So we see something awful and frightening and we lash out at the parents for letting it happen. This is on my mind because of the recent Single Ladies brouhaha (if you need background, you can see the TU Parent to Parent blog here and at the moment you can still see the video itself here). But so much of the anger is really rooted in fear, fear about what can happen to our own children if we’re not constantly vigilant. I always tell my girls that parents act angriest when they’re afraid. I never shriek at them. Unless I think they’re about to be hit by a car.
That’s all part of the reason why the moms in my neighborhood have been so uneasy lately. Because sometimes it’s nothing that the parents did or didn’t do, it’s nothing you could ever anticipate. A beautiful 13-year-old girl died suddenly of a brain aneurysm just over a week ago. “She’d felt a little bit light-headed, but that was it. They’d gone to the doctor just in case,” one mom murmured to me. Meanwhile our local strep epidemic seems downright sinister since reading the recent TU article about strep entering a child’s bloodstream and leaving him with amputated limbs and a fight for his life. I’m not the only mom who’s been starting each morning with detailed questions about how everyone is feeling. We were talking about this, in hushed tones, at nursery school pick-up when another mom corrected me, “No, sometimes there aren’t even symptoms. I know a little girl who had no sore throat, no headache, nothing at all.” And we all stood there in a circle, stunned. How are we supposed to process this, how can we live so unbearably close to tragedy every day and function as mothers without choking on our own hearts?
When a neighborhood girl was diagnosed with cancer, families stumbled over each other to make them meals. We all wanted to help, of course. But was I the only one who selfishly felt that helping another family might provide me with some sort of karmic inoculation against having the same thing happen to my own kids? With all the recent news, the same irrational reasoning prompted me to finally get myself on the National Blood Marrow Registry (you could do it now, too: if you’re intimidated by vague talk of payment, I’ll end the suspense and tell you that it’s a suggested donation.) And of course it doesn’t help. Or, really, it could help someone, but any number of virtuous acts can’t buy your family a free pass to health and happiness. Who hasn’t heard about a life tragically cut short in the middle of good deeds, kindnesses, attempts to make the world a better place?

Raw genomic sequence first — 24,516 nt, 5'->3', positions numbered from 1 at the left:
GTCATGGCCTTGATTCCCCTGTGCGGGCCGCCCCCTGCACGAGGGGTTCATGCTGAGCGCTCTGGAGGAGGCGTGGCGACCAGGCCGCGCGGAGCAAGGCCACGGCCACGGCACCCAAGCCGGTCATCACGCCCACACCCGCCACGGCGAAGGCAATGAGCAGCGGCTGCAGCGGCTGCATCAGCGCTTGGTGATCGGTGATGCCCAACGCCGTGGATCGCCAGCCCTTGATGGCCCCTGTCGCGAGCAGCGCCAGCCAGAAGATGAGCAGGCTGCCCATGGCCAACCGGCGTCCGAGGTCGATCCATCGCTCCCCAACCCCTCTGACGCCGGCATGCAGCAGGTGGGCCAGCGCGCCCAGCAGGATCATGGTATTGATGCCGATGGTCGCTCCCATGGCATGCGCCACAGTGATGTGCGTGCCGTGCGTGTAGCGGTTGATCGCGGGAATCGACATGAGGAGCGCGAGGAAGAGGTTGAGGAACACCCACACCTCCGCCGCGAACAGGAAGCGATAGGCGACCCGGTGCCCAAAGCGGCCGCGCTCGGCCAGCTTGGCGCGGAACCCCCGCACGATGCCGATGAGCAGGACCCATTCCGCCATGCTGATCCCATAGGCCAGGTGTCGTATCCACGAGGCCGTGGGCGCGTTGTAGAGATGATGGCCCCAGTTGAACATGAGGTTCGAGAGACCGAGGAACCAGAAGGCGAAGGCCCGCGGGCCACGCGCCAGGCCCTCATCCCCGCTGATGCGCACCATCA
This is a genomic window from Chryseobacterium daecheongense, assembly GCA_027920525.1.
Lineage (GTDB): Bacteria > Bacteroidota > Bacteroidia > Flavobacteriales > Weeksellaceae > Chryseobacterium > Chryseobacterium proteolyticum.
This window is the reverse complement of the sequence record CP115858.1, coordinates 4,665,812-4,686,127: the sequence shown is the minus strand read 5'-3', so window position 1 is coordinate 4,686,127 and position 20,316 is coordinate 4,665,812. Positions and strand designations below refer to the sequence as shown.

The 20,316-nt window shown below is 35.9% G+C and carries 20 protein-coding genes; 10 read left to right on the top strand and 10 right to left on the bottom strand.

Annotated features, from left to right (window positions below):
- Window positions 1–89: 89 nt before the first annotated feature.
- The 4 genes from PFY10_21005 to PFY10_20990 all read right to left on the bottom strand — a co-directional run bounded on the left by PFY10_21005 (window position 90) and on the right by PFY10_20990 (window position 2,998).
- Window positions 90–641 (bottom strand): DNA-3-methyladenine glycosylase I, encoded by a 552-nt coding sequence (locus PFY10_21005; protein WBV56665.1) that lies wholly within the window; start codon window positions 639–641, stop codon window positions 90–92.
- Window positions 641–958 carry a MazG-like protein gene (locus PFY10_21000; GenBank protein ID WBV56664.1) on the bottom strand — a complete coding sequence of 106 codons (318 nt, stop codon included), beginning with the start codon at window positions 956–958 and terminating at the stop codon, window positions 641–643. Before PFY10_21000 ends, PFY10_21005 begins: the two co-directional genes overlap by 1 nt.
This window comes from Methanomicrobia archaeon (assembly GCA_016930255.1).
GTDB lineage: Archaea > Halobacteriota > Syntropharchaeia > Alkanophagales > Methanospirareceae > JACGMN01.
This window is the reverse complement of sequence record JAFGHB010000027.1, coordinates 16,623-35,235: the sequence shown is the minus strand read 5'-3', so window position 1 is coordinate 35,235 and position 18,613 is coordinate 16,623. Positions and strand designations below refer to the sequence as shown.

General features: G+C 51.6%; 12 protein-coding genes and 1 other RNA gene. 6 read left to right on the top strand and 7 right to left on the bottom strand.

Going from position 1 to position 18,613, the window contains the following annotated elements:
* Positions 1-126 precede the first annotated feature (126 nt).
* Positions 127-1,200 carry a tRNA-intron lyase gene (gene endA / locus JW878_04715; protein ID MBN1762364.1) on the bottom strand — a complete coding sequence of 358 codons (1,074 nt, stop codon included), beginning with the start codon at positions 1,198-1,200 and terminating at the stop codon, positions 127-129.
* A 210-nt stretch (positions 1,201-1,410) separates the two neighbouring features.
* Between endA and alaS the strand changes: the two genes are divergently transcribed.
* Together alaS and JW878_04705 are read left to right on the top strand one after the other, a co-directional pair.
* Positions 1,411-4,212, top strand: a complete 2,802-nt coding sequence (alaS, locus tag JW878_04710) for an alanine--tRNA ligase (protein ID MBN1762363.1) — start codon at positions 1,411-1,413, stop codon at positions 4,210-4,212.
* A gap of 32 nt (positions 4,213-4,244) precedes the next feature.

I listen to stories of survivors who say that they are grateful for what medical tragedies and family losses have taught them, and for how their lives have changed. They find greater value in the everyday pleasures of a blue sky or fireflies. Food tastes better, they are more patient and kind, they hold their children close and breathe in their scent and fix each moment as a memory, just in case. And so I try my best to do these things myself, now, in desperate hope that the gods or God or Fate will take note and withhold all such lessons from me and my family.